big little questions

9 Lingering Questions About Big Little Lies’ Second Season

Photo: HBO

The Monterey Five have walked into the police station together, seemingly answering the question looming over the second season of Big Little Lies: Yes, they would confess, because getting away with the murder of a noted rapist and abuser was eating away at Bonnie’s soul. (Everyone else seemed fine!) But many a mystery still remains, and here at Vulture we will not let these mysteries go. Instead, we will investigate all our lingering questions with a degree of obsession matched only by Detective Quinlan’s devotion to lurking around these Otter Bay moms until somebody cracks, damn it! So slide in your car, turn up the music on your radio — it’s gotta be diegetic or it doesn’t count, so make sure someone sees you press “play” — and come drive over some winding, narrow bridges that might seem like they’re going to have something to do with the plot but turn out to be regular bridges while all the important car crashes happened on totally different roads.

Where were all the lies?

I am not a TV title literalist. Veep was sometimes at its finest and funniest when Selina Meyer was out of office entirely; Jane Gloriana Villanueva kept up her straight-out-of-a-telenovela twists and turns long after she lost her virginity. That said: The show is called Big Little Lies and this season had zero big lies and maybe two extremely small and barely consequential lies! The highest-stakes lie all season was, what? Gordon pretending he wasn’t screwing the nanny? Did he even lie about that? Or did he just keep it a secret and then fess up the second he was found out? (All due respect to Gordon and his selfless contributions to the Renata Gif Generator that was season two of this series.)

Did everybody just drop what they were doing in the middle of the night because Bonnie texted them to go to the police station immediately?

This season, we learned that Jane had never had sex before Perry raped her and that she hadn’t been intimate with anybody since then. So after the (extremely improbable but sure, whatever) encouragement from her second-grade son, Jane’s PTSD miraculously just … stops being a problem … and she has sex with Corey. Good for you, Jane! Despite what the slut-shaming attorneys of Monterey family court would tell you, consensual sex among adults is A-OK.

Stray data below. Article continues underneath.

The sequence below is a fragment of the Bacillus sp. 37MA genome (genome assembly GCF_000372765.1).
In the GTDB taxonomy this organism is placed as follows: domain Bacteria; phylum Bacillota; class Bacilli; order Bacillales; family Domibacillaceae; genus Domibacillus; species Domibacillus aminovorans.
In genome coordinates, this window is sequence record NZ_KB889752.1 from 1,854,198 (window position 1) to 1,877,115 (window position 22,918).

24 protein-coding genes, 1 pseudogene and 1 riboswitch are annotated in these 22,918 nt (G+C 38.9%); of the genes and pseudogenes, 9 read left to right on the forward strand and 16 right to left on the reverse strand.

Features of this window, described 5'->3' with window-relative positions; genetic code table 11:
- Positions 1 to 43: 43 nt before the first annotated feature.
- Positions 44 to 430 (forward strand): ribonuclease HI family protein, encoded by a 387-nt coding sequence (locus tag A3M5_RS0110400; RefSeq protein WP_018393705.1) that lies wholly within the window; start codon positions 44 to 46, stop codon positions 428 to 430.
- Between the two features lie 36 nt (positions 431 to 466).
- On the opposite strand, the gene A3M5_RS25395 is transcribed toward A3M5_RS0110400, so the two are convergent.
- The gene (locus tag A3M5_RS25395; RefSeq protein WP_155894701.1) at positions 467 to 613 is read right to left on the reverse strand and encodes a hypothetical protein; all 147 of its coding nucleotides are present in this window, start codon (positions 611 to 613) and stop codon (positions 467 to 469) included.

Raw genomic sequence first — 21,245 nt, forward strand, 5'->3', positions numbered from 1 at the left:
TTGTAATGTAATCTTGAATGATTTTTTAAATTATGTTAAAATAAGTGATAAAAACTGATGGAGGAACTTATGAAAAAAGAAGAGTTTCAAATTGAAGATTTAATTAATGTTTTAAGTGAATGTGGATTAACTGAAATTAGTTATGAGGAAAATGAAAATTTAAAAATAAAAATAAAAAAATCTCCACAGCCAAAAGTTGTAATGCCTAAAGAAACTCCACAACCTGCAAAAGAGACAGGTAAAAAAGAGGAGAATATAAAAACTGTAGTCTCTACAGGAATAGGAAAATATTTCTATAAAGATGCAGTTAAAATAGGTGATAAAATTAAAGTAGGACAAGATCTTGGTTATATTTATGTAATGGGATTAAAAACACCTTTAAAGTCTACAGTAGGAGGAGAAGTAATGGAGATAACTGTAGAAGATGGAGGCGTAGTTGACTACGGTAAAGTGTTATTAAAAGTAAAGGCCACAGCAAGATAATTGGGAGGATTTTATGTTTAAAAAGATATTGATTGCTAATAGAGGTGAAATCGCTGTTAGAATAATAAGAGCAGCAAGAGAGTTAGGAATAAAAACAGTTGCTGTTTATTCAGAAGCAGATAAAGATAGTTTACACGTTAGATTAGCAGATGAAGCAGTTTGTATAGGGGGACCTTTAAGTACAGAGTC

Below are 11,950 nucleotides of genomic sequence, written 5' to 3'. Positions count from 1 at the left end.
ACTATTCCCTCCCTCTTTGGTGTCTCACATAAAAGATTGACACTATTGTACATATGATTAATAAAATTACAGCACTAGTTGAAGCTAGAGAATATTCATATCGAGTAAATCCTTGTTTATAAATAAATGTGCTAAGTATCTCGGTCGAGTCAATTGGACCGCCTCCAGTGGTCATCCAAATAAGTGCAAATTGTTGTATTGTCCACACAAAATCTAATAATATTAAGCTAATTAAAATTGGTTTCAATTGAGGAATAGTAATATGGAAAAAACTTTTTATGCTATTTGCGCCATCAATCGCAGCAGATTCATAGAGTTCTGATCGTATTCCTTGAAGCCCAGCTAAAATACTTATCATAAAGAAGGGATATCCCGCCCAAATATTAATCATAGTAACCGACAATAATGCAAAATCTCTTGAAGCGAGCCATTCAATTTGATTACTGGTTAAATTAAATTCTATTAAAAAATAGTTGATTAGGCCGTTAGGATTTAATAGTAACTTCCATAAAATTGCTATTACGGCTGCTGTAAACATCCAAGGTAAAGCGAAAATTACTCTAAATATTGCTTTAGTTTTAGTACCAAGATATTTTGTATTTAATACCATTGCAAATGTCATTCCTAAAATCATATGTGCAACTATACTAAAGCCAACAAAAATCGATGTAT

So are we to believe that in the midst of this very significant, intense tryst that Jane just … peaces out because Bonnie says it’s time to come clean? What? And does Madeline lie to her husband, like, 30 seconds after their Midsommar-themed vow-renewal ceremony about what she’s up to, or does she confess to him speedy-quick before peeling out of the house to go to the cops? Also, who is watching Celeste’s twins and Ziggy?

Are we really supposed to believe Celeste, who just secured custody of her children, is going to jeopardize her family life because Bonnie feels weird still?

When Celeste said “the lie is the friendship” to Madeline, I felt that. Do most of these women have anything tying themselves to one another besides this? Does it really seem like any of them would be down to fess up to obstructing justice because Bonnie’s soul is crumbling away under the withering gaze of the only detective who still thinks Perry didn’t just slip?

Wait, is Celeste supposed to be Australian?

Or is she just a vaguely affected American? Nicole Kidman slides into her real accent so often I honestly am not sure if it is an intentional choice or just a distracting mistake. This season I started to think, Oh, maybe Celeste just isn’t American, that would explain a lot, like her general isolation and why she doesn’t have family nearby who she could’ve turned to when Perry became abusive, etc. But she was never so Australian that I could commit to that theory completely. Does anyone know?

What would this season have been like if director Andrea Arnold’s direction hadn’t reportedly been undermined?

The meta-mystery of the season is honestly more interesting than its actual “mystery” (were we ever really concerned that the show would take Celeste’s kids away from her and give them to Mary Louise?), and leaves us to imagine an alternate version of season two that would probably have been more coherent and less likely to inspire you to say “Wait, what?” approximately six times per episode.